Drug interactions between Citracal Petites and Vitamin D3
|Citracal Petites (calcium/vitamin d)|
|Vitamin D3 (cholecalciferol)|
Interactions between your drugs
Applies to: Citracal Petites (calcium / vitamin d) and Vitamin D3 (cholecalciferol)
Consumer information for this interaction is not currently available.
GENERALLY AVOID: Due to a narrow therapeutic index, vitamin D analogs given in combination with each other or with pharmacologic doses of vitamin D may demonstrate additive effects resulting in toxicity manifested as hypercalcemia, hypercalciuria, and hyperphosphatemia. Progressive hypercalcemia due to overdosage of vitamin D and its metabolites can be dangerous and sufficiently severe as to require emergency attention. Acute hypercalcemia may exacerbate tendencies for cardiac arrhythmias and seizures and may potentiate the action of digitalis drugs. Chronic hypercalcemia can lead to generalized vascular calcification, nephrocalcinosis, and calcifications of the cornea or other soft tissues. Immobilized patients are particularly vulnerable to the risk of hypercalcemia.
MANAGEMENT: Vitamin D analogs should not be used in combination with each other or with pharmacologic doses of vitamin D. Serum calcium and phosphorus levels must be closely monitored during therapy with a vitamin D analog, especially early in treatment during dosage adjustment. The serum calcium X phosphorus product should be maintained at less than 55 in patients with chronic kidney disease and should not be allowed to exceed 70 in any patient. An estimate of daily dietary calcium intake should be made and the intake adjusted when indicated. Patients should be advised to avoid an abrupt increase in dietary calcium intake, as it may trigger hypercalcemia, and to contact their physician if they experience early symptoms of vitamin D intoxication associated with hypercalcemia such as weakness, fatigue, headache, somnolence, vertigo, tinnitus, anorexia, nausea, vomiting, constipation, dry mouth, metallic taste, muscle pain, bone pain, ataxia, and hypotonia. Late symptoms may include polyuria, polydipsia, weight loss, nocturia, conjunctivitis, photophobia, rhinorrhea, pruritus, hyperthermia, decreased libido, and cardiac arrhythmias. Radiographic evaluation of suspect anatomical regions may be useful in the early detection of hypercalcemia. If hypercalcemia develops, treatment with vitamin D and any calcium product should be stopped immediately.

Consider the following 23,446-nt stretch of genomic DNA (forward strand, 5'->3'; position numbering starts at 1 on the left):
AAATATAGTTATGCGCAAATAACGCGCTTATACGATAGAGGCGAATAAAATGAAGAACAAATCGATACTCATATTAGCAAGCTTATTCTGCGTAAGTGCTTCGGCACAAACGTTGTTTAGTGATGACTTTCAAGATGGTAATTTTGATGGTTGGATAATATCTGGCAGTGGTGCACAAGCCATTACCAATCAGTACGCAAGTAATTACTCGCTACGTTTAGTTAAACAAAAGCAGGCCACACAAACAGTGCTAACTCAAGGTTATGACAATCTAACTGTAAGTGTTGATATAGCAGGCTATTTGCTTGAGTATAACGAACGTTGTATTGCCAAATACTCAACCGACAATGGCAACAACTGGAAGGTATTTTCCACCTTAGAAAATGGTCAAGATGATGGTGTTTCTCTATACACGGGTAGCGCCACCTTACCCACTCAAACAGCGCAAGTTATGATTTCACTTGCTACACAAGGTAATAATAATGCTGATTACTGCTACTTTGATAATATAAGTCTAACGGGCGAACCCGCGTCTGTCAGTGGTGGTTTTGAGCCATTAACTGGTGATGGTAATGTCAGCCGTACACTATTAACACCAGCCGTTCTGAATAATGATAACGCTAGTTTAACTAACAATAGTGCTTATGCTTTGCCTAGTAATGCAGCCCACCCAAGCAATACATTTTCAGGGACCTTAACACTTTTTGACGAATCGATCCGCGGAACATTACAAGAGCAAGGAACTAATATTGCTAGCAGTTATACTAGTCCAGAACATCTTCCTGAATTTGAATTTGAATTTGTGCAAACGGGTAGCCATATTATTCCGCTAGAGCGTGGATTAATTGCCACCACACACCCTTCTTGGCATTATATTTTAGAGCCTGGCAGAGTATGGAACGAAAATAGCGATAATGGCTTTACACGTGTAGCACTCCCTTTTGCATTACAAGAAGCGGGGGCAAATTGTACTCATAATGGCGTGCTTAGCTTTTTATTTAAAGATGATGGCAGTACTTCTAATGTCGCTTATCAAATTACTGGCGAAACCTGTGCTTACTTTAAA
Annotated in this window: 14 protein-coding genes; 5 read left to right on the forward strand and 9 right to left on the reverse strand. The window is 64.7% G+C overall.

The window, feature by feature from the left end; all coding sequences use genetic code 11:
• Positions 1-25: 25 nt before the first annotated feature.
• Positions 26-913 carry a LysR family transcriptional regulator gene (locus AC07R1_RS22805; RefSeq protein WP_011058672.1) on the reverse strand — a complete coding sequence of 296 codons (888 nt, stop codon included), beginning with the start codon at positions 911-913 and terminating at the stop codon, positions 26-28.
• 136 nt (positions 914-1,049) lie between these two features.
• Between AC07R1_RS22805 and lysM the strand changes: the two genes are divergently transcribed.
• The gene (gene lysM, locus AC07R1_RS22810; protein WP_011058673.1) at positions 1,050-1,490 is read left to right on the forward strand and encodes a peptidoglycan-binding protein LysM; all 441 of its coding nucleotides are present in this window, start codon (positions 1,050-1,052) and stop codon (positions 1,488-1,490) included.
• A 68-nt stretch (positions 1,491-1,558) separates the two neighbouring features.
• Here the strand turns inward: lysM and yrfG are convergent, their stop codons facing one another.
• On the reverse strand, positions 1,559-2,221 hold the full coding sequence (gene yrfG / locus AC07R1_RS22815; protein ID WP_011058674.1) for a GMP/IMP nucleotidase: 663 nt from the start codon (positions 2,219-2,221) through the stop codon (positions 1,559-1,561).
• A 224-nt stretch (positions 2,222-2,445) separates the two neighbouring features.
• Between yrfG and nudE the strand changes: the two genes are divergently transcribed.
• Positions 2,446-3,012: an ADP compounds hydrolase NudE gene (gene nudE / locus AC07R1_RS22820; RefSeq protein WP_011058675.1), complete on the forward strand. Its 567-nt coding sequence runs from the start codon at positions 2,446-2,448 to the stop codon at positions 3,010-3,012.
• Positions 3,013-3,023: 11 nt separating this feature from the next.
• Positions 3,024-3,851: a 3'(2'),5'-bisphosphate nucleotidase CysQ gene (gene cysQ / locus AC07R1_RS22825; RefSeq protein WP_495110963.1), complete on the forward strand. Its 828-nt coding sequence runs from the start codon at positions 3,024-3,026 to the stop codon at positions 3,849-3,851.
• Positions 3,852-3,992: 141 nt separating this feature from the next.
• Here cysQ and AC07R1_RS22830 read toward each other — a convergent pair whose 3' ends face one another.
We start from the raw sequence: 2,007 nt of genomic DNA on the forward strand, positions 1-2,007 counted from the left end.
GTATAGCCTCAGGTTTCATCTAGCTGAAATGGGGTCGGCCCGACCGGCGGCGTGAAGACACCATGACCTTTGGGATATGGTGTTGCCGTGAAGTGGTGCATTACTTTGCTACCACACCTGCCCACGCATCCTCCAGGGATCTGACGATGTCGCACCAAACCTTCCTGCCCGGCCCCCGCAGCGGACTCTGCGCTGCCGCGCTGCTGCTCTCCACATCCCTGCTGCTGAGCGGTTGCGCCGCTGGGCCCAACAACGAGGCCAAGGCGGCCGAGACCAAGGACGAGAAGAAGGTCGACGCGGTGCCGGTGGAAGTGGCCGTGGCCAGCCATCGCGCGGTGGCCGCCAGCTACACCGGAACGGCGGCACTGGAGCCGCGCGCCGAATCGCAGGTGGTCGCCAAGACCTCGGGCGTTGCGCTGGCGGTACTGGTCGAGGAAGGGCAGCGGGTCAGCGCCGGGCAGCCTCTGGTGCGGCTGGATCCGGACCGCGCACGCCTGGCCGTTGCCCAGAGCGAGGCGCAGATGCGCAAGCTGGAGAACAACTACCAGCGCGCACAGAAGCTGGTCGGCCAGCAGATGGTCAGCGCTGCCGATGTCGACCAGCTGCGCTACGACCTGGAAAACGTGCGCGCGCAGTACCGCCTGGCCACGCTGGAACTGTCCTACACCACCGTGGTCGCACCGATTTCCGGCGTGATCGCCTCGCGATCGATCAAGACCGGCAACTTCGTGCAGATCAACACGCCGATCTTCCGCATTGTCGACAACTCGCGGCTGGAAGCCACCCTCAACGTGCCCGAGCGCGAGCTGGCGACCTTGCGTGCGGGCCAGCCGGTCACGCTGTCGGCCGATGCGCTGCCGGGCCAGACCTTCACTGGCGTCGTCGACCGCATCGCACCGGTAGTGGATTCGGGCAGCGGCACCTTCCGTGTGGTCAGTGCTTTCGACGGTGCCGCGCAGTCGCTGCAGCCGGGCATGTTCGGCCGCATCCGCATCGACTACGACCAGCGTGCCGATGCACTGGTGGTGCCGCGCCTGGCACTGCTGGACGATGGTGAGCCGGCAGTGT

- Cerner Multum, Inc. "UK Summary of Product Characteristics." O 0
- "Product Information. Hectorol (doxercalciferol)." Genzyme Corporation, Cambridge, MA.
- "Product Information. One-Alpha (alfacalcidol)." Pharmel Inc, Montreal, IN.
- "Product Information. Zemplar (paricalcitol)." Abbott Pharmaceutical, Abbott Park, IL.
- "Product Information. Rocaltrol (calcitriol)." Roche Laboratories, Nutley, NJ.
Drug and food interactions
No results found in our database - however, this does not necessarily mean no interactions exist. Always consult with your doctor or pharmacist.
Therapeutic duplication warnings
Therapeutic duplication is the use of more than one medicine from the same drug category or therapeutic class to treat the same condition. This can be intentional in cases where drugs with similar actions are used together for demonstrated therapeutic benefit. It can also be unintentional in cases where a patient has been treated by more than one doctor, or had prescriptions filled at more than one pharmacy, and can have potentially adverse consequences.
Vitamin d analogs
The recommended maximum number of medicines in the 'vitamin d analogs' category to be taken concurrently is usually one. Your list includes two medicines belonging to the 'vitamin d analogs' category:
- calcium/vitamin d
Note: The benefits of taking this combination of medicines may outweigh any risks associated with therapeutic duplication. This information does not take the place of talking to your doctor. Always check with your healthcare provider to determine if any adjustments to your medications are needed.
Drug Interaction Classification
|Highly clinically significant. Avoid combinations; the risk of the interaction outweighs the benefit.|
|Moderately clinically significant. Usually avoid combinations; use it only under special circumstances.|
|Minimally clinically significant. Minimize risk; assess risk and consider an alternative drug, take steps to circumvent the interaction risk and/or institute a monitoring plan.|
|No information available.|
Do not stop taking any medications without consulting your healthcare provider.
Always consult your healthcare provider to ensure the information displayed on this page applies to your personal circumstances.